Florencia in the Amazon is a contemporary Spanish opera in two acts by Daniel Catan. Inspired by though not directly the magical realism work Love in the Time of Cholera of Colombian Nobel Prize winning novelist Gabriel García Márquez.
The libretto of Marcela Fuentes-Berain, tells the story of the famous operatic diva Florencia Grimaldi (Melody Moore) heading down the Amazon to sing once again the opera house of Manaos, with the hope that her performance will attract her lover Cristóbal, a butterfly hunter who has disappeared into the jungle. She boards the steamship for the trip down the Amazon River, along with several passengers who are traveling to hear her sing. However, the passengers are unaware of her identity. One of the passengers is Rosalba (Andrea Carroll), is a journalist planning to write a book about Grimaldi and hoping to interview her. Initially, Florencia does not interact much with other passengers. The threads of the subplots are provided by the ship’s mate/river god, Ríolobo (Norman Garrett). Ríolobo functions as a narrator, one of the character, and the intermediary between reality and the mystical world of the river. When the boat finally arrives in Manaus, a cholera outbreak keeps the passengers quarantined aboard the ship. Florencia despairs of a reunion with Cristóbal, but in the end she is magically transformed into a butterfly, which represents her spirit going off to reunite with her lover.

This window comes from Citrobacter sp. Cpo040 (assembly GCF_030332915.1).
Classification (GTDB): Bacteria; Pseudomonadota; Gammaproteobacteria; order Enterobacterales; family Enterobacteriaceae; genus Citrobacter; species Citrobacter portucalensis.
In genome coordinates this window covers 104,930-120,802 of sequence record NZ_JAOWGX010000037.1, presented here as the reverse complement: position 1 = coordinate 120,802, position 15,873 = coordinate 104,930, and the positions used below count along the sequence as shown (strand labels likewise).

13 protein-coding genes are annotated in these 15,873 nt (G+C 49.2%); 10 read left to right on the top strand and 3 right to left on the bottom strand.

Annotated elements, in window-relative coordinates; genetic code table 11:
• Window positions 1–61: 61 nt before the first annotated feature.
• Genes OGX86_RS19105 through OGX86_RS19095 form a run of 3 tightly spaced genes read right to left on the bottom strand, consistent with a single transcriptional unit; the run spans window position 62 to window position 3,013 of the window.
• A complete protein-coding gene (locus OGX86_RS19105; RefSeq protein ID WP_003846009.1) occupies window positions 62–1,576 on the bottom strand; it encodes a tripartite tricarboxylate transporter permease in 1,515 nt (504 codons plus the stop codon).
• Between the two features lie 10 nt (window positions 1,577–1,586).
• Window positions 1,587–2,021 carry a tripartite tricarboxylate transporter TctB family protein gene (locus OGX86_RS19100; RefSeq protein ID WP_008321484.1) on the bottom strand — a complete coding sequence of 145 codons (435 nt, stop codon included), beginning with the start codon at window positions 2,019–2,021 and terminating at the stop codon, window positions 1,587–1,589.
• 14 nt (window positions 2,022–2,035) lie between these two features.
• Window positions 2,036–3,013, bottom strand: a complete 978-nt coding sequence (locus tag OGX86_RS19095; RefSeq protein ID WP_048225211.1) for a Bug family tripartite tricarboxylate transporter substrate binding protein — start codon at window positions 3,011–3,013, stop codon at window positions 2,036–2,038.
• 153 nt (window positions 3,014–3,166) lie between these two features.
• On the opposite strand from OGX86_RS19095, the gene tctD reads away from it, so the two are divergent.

The music is lush and evocative of Puccini in a lot of places but the fact the all of the action is being stuck on a boat all the time challenges the audience were it not for the video projections creating a dreamy fantasy landscape.
Melody Moore gives a strong performance of the aging opera star, but it was the soprano voice of Andrea Carroll is impressive and brings brightness to the stage with its infectious lyricism. As her love interest Arcadio (Patrick O’Halloran) brought passion and feeling to the role.
As usual, I have included a clip for your enjoyment.